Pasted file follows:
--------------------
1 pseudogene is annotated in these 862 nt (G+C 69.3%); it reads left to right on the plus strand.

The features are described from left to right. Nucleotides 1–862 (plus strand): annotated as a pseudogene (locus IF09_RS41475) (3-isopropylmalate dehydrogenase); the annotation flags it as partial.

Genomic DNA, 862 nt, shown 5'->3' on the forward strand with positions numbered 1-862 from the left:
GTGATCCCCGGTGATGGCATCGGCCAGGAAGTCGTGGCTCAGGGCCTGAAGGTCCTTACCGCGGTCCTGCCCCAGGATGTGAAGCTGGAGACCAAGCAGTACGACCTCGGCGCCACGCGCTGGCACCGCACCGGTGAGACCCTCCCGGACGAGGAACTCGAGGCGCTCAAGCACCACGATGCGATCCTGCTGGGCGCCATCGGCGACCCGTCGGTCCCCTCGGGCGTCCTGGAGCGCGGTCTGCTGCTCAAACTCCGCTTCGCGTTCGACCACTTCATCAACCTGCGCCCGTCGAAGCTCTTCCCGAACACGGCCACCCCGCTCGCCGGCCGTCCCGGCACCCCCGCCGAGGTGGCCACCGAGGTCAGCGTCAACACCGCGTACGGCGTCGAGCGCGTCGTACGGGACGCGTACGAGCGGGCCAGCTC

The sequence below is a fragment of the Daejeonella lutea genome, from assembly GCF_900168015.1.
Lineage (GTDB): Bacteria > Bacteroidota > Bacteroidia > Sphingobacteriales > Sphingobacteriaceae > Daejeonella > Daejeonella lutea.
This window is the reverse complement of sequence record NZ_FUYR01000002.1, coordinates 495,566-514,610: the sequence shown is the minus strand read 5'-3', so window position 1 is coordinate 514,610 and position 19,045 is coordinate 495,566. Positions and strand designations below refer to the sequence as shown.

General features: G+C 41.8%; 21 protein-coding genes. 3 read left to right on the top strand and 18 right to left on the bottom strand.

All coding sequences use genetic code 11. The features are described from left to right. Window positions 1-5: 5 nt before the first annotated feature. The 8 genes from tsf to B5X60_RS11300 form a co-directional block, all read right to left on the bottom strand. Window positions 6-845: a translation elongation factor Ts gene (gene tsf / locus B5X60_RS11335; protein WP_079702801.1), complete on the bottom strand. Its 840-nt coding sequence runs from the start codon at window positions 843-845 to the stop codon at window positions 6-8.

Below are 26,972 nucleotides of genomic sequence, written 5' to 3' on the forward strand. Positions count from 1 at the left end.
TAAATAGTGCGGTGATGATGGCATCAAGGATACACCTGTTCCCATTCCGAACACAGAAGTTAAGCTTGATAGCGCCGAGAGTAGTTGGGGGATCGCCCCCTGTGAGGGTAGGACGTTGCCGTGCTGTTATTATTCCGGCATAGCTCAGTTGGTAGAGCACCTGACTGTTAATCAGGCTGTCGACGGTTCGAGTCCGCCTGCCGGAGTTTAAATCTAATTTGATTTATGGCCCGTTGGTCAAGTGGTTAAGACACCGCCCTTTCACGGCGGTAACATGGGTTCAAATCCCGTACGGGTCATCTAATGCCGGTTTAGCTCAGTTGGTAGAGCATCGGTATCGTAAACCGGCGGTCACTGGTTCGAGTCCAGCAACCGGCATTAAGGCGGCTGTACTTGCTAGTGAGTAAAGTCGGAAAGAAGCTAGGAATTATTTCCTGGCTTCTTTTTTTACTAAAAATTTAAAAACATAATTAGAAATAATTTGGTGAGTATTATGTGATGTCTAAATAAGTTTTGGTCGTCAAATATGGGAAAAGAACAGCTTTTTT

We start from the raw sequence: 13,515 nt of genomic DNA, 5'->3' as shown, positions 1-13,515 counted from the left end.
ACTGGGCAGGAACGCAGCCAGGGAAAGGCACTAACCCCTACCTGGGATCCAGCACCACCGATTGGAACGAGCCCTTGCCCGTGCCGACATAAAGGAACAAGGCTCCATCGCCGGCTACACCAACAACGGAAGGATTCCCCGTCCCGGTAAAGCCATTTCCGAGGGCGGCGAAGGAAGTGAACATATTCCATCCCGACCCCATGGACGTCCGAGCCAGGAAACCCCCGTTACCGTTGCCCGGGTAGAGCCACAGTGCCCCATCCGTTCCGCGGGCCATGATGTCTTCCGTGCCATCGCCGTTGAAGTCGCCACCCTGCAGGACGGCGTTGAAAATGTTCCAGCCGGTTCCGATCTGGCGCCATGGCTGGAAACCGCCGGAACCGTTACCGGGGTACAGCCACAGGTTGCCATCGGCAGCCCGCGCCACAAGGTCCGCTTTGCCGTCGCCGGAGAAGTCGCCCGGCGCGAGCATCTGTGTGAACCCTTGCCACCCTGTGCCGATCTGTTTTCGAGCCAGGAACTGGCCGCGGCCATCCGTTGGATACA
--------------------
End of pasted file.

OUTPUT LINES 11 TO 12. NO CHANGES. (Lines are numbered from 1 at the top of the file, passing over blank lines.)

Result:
TAAATAGTGCGGTGATGATGGCATCAAGGATACACCTGTTCCCATTCCGAACACAGAAGTTAAGCTTGATAGCGCCGAGAGTAGTTGGGGGATCGCCCCCTGTGAGGGTAGGACGTTGCCGTGCTGTTATTATTCCGGCATAGCTCAGTTGGTAGAGCACCTGACTGTTAATCAGGCTGTCGACGGTTCGAGTCCGCCTGCCGGAGTTTAAATCTAATTTGATTTATGGCCCGTTGGTCAAGTGGTTAAGACACCGCCCTTTCACGGCGGTAACATGGGTTCAAATCCCGTACGGGTCATCTAATGCCGGTTTAGCTCAGTTGGTAGAGCATCGGTATCGTAAACCGGCGGTCACTGGTTCGAGTCCAGCAACCGGCATTAAGGCGGCTGTACTTGCTAGTGAGTAAAGTCGGAAAGAAGCTAGGAATTATTTCCTGGCTTCTTTTTTTACTAAAAATTTAAAAACATAATTAGAAATAATTTGGTGAGTATTATGTGATGTCTAAATAAGTTTTGGTCGTCAAATATGGGAAAAGAACAGCTTTTTT

We start from the raw sequence: 13,515 nt of genomic DNA, 5'->3' as shown, positions 1-13,515 counted from the left end.